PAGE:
John Marshall kicked off their Great Expectations training this week. Here’s some info from Principal Aspasia Carlson:
We aim to be the first model secondary school in OK. We had a barbeque lunch, courtesy of JM staff on the grill and lots of good company! We had a fantastic day of learning!
How interesting is that? I plan to revisit this in a couple of weeks.
You have the chance to ask the superintendent of Oklahoma City Public Schools a question. Here’s how:
If you could ask the leader of Oklahoma City Public Schools anything, what would you ask?
Well, actually, you can ask the superintendent anything.
NewsOK is accepting questions for Superintendent Karl Springer from the public through noon Tuesday, July 24. Reporters will choose the best questions for a special back-to-school Q&A with the leader of the state’s largest school district.
Here’s how to submit a question:
- Post a comment on this story or on NewsOK’s Facebook page.
- Tweet @NewsOK or @carriejacobs.
- Email email@example.com.
And you can leave a comment here on this blog if you have a question as well. I’ve already received a couple of really good ones, so don’t be shy! I know there are more out there!
Last night I spotted Billie England at the Oklahoma City School Board meeting, and I was a little surprised to see her. Normally teachers don’t pop up at those meetings, so I was caught a little off-guard. Then, as the meeting wound up, I figured out why she was there. The John Marshall High School math teacher was being promoted. She was named an assistant principal of Jefferson Middle School. It was neat to see someone I met and interviewed move her way up the ranks. The last time I saw Billie, she was making kids run and laugh about algebra. Here’s the story I wrote about her:
“OK my babies, OK my darlings, OK my sweetie pies.”
John Marshall High School math teacher Billie England settles down her class and starts in on her lesson.
Students calculate volume on the marker board as part of a state test review. It’s a game England plays. Each corner of her room represents one of the multiple-choice answers on a state practice test. Students work the problem and then move to the corner they think represents the right answer. The class is almost always divided.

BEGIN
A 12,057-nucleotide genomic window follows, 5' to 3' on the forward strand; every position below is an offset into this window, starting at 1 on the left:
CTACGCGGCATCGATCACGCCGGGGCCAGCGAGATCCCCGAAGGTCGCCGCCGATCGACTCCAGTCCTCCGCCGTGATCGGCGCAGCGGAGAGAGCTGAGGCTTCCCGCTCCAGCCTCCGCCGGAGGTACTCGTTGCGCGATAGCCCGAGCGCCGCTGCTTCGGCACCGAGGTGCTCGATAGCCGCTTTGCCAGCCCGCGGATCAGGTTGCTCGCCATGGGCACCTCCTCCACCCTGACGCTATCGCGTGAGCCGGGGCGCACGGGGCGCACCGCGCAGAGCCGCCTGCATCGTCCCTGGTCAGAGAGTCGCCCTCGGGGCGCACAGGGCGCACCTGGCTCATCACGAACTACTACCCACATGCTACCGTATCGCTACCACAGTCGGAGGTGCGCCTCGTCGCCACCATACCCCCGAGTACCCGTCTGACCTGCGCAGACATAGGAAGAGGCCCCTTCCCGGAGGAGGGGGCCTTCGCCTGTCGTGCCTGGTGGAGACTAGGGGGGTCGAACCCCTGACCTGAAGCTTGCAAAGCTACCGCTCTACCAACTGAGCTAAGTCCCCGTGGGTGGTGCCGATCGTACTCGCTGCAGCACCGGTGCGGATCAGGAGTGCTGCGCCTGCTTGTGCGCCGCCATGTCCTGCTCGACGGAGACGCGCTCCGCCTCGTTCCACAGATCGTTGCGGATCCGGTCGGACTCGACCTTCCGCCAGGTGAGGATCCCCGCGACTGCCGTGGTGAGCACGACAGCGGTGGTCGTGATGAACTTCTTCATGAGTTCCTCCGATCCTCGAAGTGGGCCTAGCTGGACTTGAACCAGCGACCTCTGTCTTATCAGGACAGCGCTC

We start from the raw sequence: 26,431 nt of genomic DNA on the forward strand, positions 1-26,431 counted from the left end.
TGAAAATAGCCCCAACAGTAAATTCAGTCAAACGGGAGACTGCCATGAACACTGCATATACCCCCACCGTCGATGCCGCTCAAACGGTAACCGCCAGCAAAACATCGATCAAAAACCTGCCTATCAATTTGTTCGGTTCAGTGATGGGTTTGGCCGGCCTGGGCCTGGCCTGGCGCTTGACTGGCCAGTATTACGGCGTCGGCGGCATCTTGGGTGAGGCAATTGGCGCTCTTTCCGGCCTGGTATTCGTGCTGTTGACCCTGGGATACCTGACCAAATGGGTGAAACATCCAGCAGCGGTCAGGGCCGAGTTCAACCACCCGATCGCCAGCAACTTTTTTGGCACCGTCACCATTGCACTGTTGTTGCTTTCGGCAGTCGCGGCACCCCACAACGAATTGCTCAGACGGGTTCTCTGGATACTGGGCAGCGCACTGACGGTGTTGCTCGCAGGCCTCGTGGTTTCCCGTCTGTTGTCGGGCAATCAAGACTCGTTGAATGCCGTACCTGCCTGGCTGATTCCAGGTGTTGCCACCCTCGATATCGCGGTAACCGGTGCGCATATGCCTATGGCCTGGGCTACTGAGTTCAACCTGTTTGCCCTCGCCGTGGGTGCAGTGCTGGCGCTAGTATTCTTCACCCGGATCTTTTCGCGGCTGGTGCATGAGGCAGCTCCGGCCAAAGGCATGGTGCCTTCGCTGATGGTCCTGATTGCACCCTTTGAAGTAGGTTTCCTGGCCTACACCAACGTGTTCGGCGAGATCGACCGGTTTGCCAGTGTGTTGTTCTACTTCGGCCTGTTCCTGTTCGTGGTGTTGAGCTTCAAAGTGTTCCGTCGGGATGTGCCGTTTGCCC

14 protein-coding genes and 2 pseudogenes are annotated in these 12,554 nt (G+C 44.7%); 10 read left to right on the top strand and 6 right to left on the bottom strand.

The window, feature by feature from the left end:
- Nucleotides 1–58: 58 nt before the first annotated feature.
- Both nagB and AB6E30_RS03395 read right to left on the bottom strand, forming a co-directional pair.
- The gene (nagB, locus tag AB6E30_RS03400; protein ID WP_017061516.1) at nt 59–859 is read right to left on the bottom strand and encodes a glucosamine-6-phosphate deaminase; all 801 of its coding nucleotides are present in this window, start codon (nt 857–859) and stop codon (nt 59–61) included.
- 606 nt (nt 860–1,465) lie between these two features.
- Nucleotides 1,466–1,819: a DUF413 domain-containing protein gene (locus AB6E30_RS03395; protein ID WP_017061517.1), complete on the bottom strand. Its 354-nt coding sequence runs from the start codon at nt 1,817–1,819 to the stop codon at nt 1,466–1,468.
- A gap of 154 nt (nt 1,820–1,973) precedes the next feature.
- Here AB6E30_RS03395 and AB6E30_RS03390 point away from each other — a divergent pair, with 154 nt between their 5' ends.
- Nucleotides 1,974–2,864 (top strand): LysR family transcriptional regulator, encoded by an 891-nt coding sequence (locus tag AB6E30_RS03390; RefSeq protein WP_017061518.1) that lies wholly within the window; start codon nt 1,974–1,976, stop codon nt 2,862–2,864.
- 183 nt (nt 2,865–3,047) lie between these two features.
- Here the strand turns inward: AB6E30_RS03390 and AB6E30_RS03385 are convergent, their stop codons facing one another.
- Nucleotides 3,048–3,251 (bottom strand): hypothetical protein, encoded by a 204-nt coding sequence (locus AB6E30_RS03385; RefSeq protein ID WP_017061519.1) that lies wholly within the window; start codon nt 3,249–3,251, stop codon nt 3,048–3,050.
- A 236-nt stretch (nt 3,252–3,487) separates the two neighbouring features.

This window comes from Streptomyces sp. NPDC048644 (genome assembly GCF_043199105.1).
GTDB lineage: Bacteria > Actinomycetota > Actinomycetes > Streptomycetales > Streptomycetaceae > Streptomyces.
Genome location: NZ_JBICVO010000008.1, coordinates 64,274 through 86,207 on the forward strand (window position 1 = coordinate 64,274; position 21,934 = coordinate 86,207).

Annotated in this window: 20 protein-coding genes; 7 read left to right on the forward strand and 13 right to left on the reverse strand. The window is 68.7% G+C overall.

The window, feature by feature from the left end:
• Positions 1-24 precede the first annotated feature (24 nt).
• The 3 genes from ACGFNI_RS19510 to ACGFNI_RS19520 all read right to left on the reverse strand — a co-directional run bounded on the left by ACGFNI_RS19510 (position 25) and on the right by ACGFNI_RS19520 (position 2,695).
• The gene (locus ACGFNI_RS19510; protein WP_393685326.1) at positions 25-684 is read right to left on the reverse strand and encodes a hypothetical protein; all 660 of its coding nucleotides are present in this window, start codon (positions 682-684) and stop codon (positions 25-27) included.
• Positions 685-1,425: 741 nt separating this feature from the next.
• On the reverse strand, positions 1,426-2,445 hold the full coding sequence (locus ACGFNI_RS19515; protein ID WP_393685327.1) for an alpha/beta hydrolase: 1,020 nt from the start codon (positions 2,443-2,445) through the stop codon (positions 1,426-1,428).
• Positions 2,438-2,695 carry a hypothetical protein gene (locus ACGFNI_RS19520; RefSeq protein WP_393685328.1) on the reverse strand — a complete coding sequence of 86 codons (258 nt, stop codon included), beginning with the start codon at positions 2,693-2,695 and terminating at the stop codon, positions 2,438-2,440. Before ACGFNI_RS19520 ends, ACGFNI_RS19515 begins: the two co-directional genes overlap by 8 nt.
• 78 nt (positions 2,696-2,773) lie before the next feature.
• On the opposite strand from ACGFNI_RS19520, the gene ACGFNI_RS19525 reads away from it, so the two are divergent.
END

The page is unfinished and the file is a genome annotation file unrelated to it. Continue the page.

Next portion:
England weaves around the desks, peeking over students’ shoulders. She pats a few on the shoulder. Her goal is to call on or physically touch every kid every hour.
“Kids have a tendency to melt into the wall,” England said. “You can’t just let those kids go unnoticed.”
England wants her students to do well on state tests, but she also wants to prep them for life. Some of her students come from loving homes; others don’t. She works at John Marshall because she wants to help them.
“They need me,” England said. “I don’t know what to say. I guess I need them, too.”
Just as the students debated the answer to an equation, the bell rang.
“Clean it up,” she said. “Go away. Love you. See you Monday.”
I’ll have a story in the paper tomorrow about the Oklahoma City Public Schools school board meeting, but I wanted to post a list here of the contracts and agreements they approved here. A few notes about this list …
It includes only things of $100,000 or above. I didn’t include things previous ratified. I didn’t include things lumped together that totaled more than $100,000 that had multiple contractors. I didn’t include things that didn’t have specific contractors/sellers, such as the board giving the district the right to pay for things as they arise within a certain budget. Everything’s rounded to the nearest dollar. If you’d like to read the full list of all 10 bajillion contracts, just click here. Easy as pie.
So, without further adieu …
- Oklahoma Roofing and Sheet Metal, roofing and repairs, $15 million.
- PATCO, electrical repair, $15 million.
- Schuler Enterprises, plumbing repairs and service, $15 million.
- Hardesty Team Heating and Air Conditioning, chiller repair, $14 million.
- Commercial Roofing, roof repairs and replacements, $10 million.
- Oklahoma School Assurance Group, worker’s compensation insurance, $5,062,294.
- Apple Computer, technology and service, $4 million.
- Dell Computer, technology and service, $4 million.
- Ace Transfer and Storage, moving and storage, $3 million.
- Hiland Dairy Foods, milk, $2.6 million.
- Cooks Fencing, repair and replacement, $2.5 million.
- Buddy’s Produce, produce delivered to schools, $2.2 million.
- Pearson Agreement, professional development, $2 million.
- Independent Insurance Agents of Greater Oklahoma City, property and casualty insurance, $1,861,628.
- Sodexo, food service, $1,428,655.
- SAP, software, $1,249,142.
- RobertsTruckCenter, bus parts, $1.2 million.
- Core Knowledge, elementary school reform supplies, $1 million.
- Great Expectations Institutes, professional development, $1 million.
- Siemans Industry, heating and air repairs and maintenance, $1 million.
- Hunzicker Brothers, electrical supplies, $800,000.
- Office Depot, office supplies, $750,000.
- Voss Lighting, lamps, $750,000.
- Chartwells, child nutrition, $585,000.
- Edusoft, benchmark assessments, $532,837.
- Connections Learning Virtual Learning Programs, full-time virtual education program, $500,000.
- Johnson Controls, heating and air repairs and maintenance, $500,000.
- Oklahoma Department of Central Services, various vendors, $500,000.
- Central Oklahoma Winnelson, plumbing supplies, $500,000.
- Johnstone Supplies, heating and air supplies, $450,000.
- Fuzzell’s Business Equipment, toner cartridge supplies, $410,000.
- Woods Labor and Staffing, temporary landscaping labor, $380,000.
- MetroTech educational services dropout recovery and prevention program, $360,000.
- TransPar Group, transportation, $358,720.
- Marzano Research Laboratory, professional development, $357,500 atCentennialHigh Schooland $175,000 atDouglassHigh School.
- MASSCO Maintenance, custodial supplies, $350,000.
- Waste Management, trash service, $350,000.
- Allied Steel, crane service, $300,000.
- Federal Corporation, boiler repair, $300,000.
- MASSCO Maintenance, copy paper, $300,000.